Q:  What is the Diplomacy Center?

It is the country’s first museum and education center dedicated to telling the story of American diplomacy.  It will focus on diplomacy’s role in promoting our national security, prosperity, and global leadership. Visitors can explore what diplomacy is, who does it, and how it has impacted American lives throughout history.

The Center is non-partisan. It is made possible through public-private partnerships, including one with the Diplomacy Center Foundation.

Q: How will you tell the story of American diplomacy?

We will tell the story through education and public programs, multimedia exhibits, a unique collection of artifacts, and a timeline of significant diplomatic events from the founding of the nation to the early 21st century.

Q: Tell us more about the highlights of your collection.

We have nearly 7,500 unique objects related to diplomatic history, tools of the trade, and gifts to Secretaries of State.

Our oldest artifact is a 1778 Dunlap printing of the Treaties of Amity and Commerce and of Alliance with France commissioned by the Continental Congress.

Our largest artifact is the nearly three-ton, 13-foot high  “Signature Segment” of the Berlin Wall which features 27 signatures of leaders who played a major role in reunifying Germany and ending the Cold War.   

Our smallest object is a tiny silver owl, symbolizing wisdom, a gift to Secretary of State Condoleezza Rice from the Foreign Minister of Greece.

Our most prominent working artifact is the Great Seal of the United States. The Great Seal is impressed on official documents such as treaties and commissions. The public will be able to view it in use.   

The Center is also home to former Secretary of State Madeleine Albright’s famous pin collection. She was known for using her pins to convey diplomatic messages.

Q:  Tell us more about your education programs.

The focal point of our educational engagement is the diplomacy simulation program. These hands-on exercises allow high school and college students, as well as educators, to step into the shoes of diplomats as they grapple with complex foreign affairs topics such as nuclear proliferation, international migration, and pandemics.

Students represent various stakeholders with competing and overlapping interests. They must negotiate to resolve the crisis. The simulations emphasize 21st century skills that are also the tools of diplomacy: creativity, innovation, critical thinking, problem solving, communication, and collaboration.

To date, we have reached approximately 18,000 American students and 12,000 international students and trained approximately 10,000 American educators to conduct the simulations. Our staff travels across the United States to conduct simulation trainings.  We recently made our simulation library available online along with teacher’s guides, video tutorials, and interviews with subject matter experts. Educators are welcome to use these free resources. We currently offer eight simulations and plan to add more.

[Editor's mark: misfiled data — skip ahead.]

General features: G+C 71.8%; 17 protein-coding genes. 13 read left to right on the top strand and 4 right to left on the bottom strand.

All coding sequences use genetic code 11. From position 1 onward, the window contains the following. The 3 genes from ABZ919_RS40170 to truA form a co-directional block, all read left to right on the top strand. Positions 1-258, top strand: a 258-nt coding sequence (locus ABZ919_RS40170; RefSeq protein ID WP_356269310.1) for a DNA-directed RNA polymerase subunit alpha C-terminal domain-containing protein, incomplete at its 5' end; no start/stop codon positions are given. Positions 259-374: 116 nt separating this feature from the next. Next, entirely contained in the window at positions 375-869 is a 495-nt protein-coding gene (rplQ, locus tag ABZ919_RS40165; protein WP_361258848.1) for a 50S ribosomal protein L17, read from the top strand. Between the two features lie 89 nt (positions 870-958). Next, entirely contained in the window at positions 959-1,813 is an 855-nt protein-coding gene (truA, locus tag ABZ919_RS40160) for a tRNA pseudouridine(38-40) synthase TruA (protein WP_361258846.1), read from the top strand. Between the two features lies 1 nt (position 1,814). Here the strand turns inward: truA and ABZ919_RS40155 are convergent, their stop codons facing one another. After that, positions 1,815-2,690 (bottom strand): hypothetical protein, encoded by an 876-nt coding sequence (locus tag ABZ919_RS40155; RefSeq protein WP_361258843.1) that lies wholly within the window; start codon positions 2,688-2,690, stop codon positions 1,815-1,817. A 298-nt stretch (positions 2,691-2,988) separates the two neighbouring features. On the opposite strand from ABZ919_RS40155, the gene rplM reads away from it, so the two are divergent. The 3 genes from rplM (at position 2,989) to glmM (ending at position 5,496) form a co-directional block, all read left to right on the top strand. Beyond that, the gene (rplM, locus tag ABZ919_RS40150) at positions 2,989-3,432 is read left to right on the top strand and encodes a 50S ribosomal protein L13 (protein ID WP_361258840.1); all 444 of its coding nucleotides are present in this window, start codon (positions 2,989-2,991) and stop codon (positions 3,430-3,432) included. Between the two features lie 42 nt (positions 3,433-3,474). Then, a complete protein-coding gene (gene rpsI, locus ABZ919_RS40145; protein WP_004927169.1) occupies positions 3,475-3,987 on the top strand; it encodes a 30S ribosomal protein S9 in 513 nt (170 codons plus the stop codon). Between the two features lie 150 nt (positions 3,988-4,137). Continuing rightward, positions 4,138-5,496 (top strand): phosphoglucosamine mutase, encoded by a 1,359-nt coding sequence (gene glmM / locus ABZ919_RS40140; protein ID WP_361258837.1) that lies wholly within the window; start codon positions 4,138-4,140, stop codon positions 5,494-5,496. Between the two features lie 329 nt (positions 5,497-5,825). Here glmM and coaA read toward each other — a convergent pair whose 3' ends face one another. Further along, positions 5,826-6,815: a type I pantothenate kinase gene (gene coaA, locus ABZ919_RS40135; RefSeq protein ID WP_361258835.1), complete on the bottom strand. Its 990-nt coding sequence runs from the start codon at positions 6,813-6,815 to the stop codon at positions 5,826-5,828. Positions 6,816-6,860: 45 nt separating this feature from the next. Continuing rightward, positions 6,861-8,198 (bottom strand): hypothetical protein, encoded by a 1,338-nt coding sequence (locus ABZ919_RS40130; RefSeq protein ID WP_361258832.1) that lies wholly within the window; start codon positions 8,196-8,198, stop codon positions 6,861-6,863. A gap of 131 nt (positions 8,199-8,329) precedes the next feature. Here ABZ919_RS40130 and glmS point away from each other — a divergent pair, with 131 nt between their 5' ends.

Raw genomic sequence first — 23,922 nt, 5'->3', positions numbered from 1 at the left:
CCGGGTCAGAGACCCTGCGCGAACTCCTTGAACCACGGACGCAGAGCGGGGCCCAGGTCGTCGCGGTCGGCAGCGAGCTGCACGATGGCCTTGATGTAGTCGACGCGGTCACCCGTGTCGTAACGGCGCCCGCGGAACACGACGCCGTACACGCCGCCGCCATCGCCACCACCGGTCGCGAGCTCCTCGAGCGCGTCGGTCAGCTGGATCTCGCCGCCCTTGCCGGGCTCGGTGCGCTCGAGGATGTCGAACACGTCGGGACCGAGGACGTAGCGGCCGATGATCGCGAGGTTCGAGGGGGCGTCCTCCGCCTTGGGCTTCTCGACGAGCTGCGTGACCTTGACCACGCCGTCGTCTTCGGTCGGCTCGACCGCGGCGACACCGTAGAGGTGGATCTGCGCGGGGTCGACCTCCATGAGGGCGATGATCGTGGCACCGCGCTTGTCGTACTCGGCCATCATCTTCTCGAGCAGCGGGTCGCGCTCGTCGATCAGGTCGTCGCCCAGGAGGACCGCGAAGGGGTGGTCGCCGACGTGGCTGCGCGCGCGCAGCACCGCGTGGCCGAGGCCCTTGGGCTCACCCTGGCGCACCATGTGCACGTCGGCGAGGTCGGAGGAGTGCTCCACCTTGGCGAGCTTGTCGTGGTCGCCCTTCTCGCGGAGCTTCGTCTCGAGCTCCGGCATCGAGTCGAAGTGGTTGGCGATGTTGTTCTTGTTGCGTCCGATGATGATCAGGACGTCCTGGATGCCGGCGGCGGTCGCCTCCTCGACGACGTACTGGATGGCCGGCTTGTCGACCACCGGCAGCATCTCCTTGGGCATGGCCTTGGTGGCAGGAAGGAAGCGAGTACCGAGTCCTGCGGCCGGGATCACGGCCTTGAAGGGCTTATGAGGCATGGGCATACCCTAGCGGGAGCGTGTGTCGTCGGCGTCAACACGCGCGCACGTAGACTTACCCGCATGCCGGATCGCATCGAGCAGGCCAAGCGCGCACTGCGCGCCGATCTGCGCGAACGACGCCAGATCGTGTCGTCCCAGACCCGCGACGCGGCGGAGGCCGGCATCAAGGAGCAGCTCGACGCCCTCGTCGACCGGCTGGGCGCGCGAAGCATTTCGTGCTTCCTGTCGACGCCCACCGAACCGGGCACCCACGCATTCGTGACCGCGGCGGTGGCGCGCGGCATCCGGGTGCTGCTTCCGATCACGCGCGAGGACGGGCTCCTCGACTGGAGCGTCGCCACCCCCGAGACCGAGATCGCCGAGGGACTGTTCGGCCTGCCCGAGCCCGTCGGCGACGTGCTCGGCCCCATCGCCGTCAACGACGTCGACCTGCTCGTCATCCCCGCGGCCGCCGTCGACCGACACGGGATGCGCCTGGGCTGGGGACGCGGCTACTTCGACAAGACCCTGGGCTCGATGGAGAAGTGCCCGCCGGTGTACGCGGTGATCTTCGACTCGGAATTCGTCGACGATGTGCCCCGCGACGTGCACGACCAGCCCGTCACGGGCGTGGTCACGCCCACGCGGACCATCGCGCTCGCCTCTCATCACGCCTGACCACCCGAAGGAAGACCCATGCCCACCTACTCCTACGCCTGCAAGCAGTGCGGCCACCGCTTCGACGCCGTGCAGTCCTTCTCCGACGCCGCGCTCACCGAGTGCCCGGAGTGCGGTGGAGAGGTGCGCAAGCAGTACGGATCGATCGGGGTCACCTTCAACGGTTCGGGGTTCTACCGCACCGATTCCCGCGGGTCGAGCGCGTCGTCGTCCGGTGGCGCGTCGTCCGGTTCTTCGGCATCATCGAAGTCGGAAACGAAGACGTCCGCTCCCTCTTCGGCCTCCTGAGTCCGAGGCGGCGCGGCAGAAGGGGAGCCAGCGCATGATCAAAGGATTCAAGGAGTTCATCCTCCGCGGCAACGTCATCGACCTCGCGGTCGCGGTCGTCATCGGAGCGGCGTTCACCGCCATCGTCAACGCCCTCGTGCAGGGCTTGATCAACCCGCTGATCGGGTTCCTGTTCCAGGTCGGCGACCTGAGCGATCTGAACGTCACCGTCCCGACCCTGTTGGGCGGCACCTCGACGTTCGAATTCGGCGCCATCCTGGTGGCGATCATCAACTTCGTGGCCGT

Q:  How did the idea of the Center originate?

The late Ambassador Stephen Low and the late Senator Charles Mathias of Maryland thought there should be a museum dedicated to diplomacy. Former Secretary of State Albright supported the idea and dedicated space for the Center in 2000. Six Secretaries of State participated in the Center’s 2014 groundbreaking ceremony.

Q:  Who designed the Center?

Architect Hany Hassan of Beyer Blinder Belle designed the Center’s award- winning 20,000 square-foot pavilion. The contemporary glass and steel pavilion provides a transparent and welcoming introduction to diplomacy. The Center is built to LEED silver specifications.

When completed, the Center will also incorporate the Department’s historic 1941 mural entitled “Defense of America’s Freedoms.”  That mural, commissioned when the building housed the War Department, is located in the lobby of the Department on 21st Street, NW.

Q: Who is your primary audience?

Our primary audience is U.S. high school and college students and educators. We will also engage the foreign affairs community, international and domestic tourists, and residents of the DC metropolitan area.    

Q:  Are you open to the public?

We will open in phases. Currently, we host rotating guest exhibits that are accessible during normal business hours. We also hold thematic panel discussions by invitation, as well as a robust education program featuring a range of diplomacy simulations that offer students and educators an opportunity to explore the world of diplomacy.  

In 2019, we plan to open officially with the installation of an exhibit to introduce visitors to select stories of American diplomacy and the Diplomacy Center project. 

Our fundraising efforts are ongoing to expand and complete the Center.  When finished, the Center will also feature a U.S. diplomatic history hall, a global classroom, a film theater, cafe, and gift shop.

Q: Are you free to public?

The Center will be free to the public.   

Q:  Where are you located?

The Center is adjacent to the Department of State on 21st Street, NW.  

Q: Do taxpayers fund the Diplomacy Center?

The Diplomacy Center is supported through public-private partnerships.  Private grants and donations from corporations, foundations and individuals cover the cost of construction and exhibits.  The Department provides the space, security, and staffing for the Center. Fundraising efforts are ongoing to expand and complete the Center and to support its future exhibits and programs.

The Center plans to be largely self-sustaining through grants, conference fees, space rental, and other revenue streams.

Q: What are your costs to date?

The first phase of the project cost approximately $29 million. The current estimate for project completion is an additional $44 million.